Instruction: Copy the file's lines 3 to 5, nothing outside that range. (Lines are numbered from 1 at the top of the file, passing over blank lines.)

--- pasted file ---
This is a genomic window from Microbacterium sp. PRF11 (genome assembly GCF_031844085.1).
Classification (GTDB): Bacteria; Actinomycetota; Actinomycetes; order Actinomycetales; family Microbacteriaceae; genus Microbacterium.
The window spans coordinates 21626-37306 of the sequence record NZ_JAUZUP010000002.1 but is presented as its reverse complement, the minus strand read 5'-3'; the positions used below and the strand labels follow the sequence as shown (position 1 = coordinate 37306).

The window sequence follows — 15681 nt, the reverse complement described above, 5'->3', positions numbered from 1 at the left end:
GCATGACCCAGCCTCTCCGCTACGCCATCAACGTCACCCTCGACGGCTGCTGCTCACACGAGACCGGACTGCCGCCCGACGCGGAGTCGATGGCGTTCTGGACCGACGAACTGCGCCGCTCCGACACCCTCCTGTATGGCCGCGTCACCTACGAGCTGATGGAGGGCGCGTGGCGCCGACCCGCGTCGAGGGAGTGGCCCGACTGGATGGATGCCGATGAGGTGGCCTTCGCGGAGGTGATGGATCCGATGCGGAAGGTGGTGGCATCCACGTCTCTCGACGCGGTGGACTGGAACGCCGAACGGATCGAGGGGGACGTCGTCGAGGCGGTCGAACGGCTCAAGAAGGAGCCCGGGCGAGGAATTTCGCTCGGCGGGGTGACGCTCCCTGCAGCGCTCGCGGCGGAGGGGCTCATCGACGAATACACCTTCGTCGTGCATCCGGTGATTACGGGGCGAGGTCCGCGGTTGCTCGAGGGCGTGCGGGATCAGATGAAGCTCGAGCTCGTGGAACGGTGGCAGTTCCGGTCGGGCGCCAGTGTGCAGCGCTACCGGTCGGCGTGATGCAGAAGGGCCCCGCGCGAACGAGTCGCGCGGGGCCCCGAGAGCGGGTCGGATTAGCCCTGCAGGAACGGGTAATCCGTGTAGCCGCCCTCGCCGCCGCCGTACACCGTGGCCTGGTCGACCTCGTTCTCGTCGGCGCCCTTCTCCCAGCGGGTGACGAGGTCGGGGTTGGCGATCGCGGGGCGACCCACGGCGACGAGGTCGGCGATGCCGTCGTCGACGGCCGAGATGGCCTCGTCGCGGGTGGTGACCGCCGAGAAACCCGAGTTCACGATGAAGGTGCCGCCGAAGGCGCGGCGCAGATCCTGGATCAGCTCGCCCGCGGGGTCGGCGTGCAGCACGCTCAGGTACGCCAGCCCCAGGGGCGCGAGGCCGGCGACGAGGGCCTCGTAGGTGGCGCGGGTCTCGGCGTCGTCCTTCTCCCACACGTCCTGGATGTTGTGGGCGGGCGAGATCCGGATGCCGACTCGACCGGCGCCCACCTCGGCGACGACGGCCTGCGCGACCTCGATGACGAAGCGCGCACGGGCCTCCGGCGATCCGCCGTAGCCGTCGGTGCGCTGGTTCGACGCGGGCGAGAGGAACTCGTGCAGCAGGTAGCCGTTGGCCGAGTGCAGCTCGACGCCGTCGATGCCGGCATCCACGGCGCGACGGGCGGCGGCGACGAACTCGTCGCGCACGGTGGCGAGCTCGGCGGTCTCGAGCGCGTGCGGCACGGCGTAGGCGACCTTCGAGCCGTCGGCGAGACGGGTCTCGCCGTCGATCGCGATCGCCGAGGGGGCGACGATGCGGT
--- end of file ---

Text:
The window spans coordinates 21626-37306 of the sequence record NZ_JAUZUP010000002.1 but is presented as its reverse complement, the minus strand read 5'-3'; the positions used below and the strand labels follow the sequence as shown (position 1 = coordinate 37306).

The window sequence follows — 15681 nt, the reverse complement described above, 5'->3', positions numbered from 1 at the left end:
GCATGACCCAGCCTCTCCGCTACGCCATCAACGTCACCCTCGACGGCTGCTGCTCACACGAGACCGGACTGCCGCCCGACGCGGAGTCGATGGCGTTCTGGACCGACGAACTGCGCCGCTCCGACACCCTCCTGTATGGCCGCGTCACCTACGAGCTGATGGAGGGCGCGTGGCGCCGACCCGCGTCGAGGGAGTGGCCCGACTGGATGGATGCCGATGAGGTGGCCTTCGCGGAGGTGATGGATCCGATGCGGAAGGTGGTGGCATCCACGTCTCTCGACGCGGTGGACTGGAACGCCGAACGGATCGAGGGGGACGTCGTCGAGGCGGTCGAACGGCTCAAGAAGGAGCCCGGGCGAGGAATTTCGCTCGGCGGGGTGACGCTCCCTGCAGCGCTCGCGGCGGAGGGGCTCATCGACGAATACACCTTCGTCGTGCATCCGGTGATTACGGGGCGAGGTCCGCGGTTGCTCGAGGGCGTGCGGGATCAGATGAAGCTCGAGCTCGTGGAACGGTGGCAGTTCCGGTCGGGCGCCAGTGTGCAGCGCTACCGGTCGGCGTGATGCAGAAGGGCCCCGCGCGAACGAGTCGCGCGGGGCCCCGAGAGCGGGTCGGATTAGCCCTGCAGGAACGGGTAATCCGTGTAGCCGCCCTCGCCGCCGCCGTACACCGTGGCCTGGTCGACCTCGTTCTCGTCGGCGCCCTTCTCCCAGCGGGTGACGAGGTCGGGGTTGGCGATCGCGGGGCGACCCACGGCGACGAGGTCGGCGATGCCGTCGTCGACGGCCGAGATGGCCTCGTCGCGGGTGGTGACCGCCGAGAAACCCGAGTTCACGATGAAGGTGCCGCCGAAGGCGCGGCGCAGATCCTGGATCAGCTCGCCCGCGGGGTCGGCGTGCAGCACGCTCAGGTACGCCAGCCCCAGGGGCGCGAGGCCGGCGACGAGGGCCTCGTAGGTGGCGCGGGTCTCGGCGTCGTCCTTCTCCCACACGTCCTGGATGTTGTGGGCGGGCGAGATCCGGATGCCGACTCGACCGGCGCCCACCTCGGCGACGACGGCCTGCGCGACCTCGATGACGAAGCGCGCACGGGCCTCCGGCGATCCGCCGTAGCCGTCGGTGCGCTGGTTCGACGCGGGCGAGAGGAACTCGTGCAGCAGGTAGCCGTTGGCCGAGTGCAGCTCGACGCCGTCGATGCCGGCATCCACGGCGCGACGGGCGGCGGCGACGAACTCGTCGCGCACGGTGGCGAGCTCGGCGGTCTCGAGCGCGTGCGGCACGGCGTAGGCGACCTTCGAGCCGTCGGCGAGACGGGTCTCGCCGTCGATCGCGATCGCCGAGGGGGCGACGATGCGGT